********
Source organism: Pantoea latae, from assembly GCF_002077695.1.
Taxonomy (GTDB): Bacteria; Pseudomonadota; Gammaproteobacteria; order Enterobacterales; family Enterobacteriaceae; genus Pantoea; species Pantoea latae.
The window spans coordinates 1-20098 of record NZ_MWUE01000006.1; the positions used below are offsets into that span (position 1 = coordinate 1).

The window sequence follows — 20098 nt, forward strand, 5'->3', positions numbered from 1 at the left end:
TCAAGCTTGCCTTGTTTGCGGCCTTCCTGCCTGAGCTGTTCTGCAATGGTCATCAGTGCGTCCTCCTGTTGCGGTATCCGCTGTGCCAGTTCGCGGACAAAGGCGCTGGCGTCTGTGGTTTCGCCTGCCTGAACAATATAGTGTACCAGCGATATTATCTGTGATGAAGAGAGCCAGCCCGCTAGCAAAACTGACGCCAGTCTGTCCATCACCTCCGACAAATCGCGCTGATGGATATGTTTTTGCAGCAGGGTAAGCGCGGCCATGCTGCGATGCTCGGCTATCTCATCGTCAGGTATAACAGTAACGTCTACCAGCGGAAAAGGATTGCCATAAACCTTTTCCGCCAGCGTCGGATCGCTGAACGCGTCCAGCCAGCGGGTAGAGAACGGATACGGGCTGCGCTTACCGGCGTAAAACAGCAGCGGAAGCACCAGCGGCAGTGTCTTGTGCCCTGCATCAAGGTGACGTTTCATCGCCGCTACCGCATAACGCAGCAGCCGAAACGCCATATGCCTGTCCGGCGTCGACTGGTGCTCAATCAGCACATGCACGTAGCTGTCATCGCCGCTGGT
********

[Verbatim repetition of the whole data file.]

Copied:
Source organism: Pantoea latae, from assembly GCF_002077695.1.
Taxonomy (GTDB): Bacteria; Pseudomonadota; Gammaproteobacteria; order Enterobacterales; family Enterobacteriaceae; genus Pantoea; species Pantoea latae.
The window spans coordinates 1-20098 of record NZ_MWUE01000006.1; the positions used below are offsets into that span (position 1 = coordinate 1).

The window sequence follows — 20098 nt, forward strand, 5'->3', positions numbered from 1 at the left end:
TCAAGCTTGCCTTGTTTGCGGCCTTCCTGCCTGAGCTGTTCTGCAATGGTCATCAGTGCGTCCTCCTGTTGCGGTATCCGCTGTGCCAGTTCGCGGACAAAGGCGCTGGCGTCTGTGGTTTCGCCTGCCTGAACAATATAGTGTACCAGCGATATTATCTGTGATGAAGAGAGCCAGCCCGCTAGCAAAACTGACGCCAGTCTGTCCATCACCTCCGACAAATCGCGCTGATGGATATGTTTTTGCAGCAGGGTAAGCGCGGCCATGCTGCGATGCTCGGCTATCTCATCGTCAGGTATAACAGTAACGTCTACCAGCGGAAAAGGATTGCCATAAACCTTTTCCGCCAGCGTCGGATCGCTGAACGCGTCCAGCCAGCGGGTAGAGAACGGATACGGGCTGCGCTTACCGGCGTAAAACAGCAGCGGAAGCACCAGCGGCAGTGTCTTGTGCCCTGCATCAAGGTGACGTTTCATCGCCGCTACCGCATAACGCAGCAGCCGAAACGCCATATGCCTGTCCGGCGTCGACTGGTGCTCAATCAGCACATGCACGTAGCTGTCATCGCCGCTGGT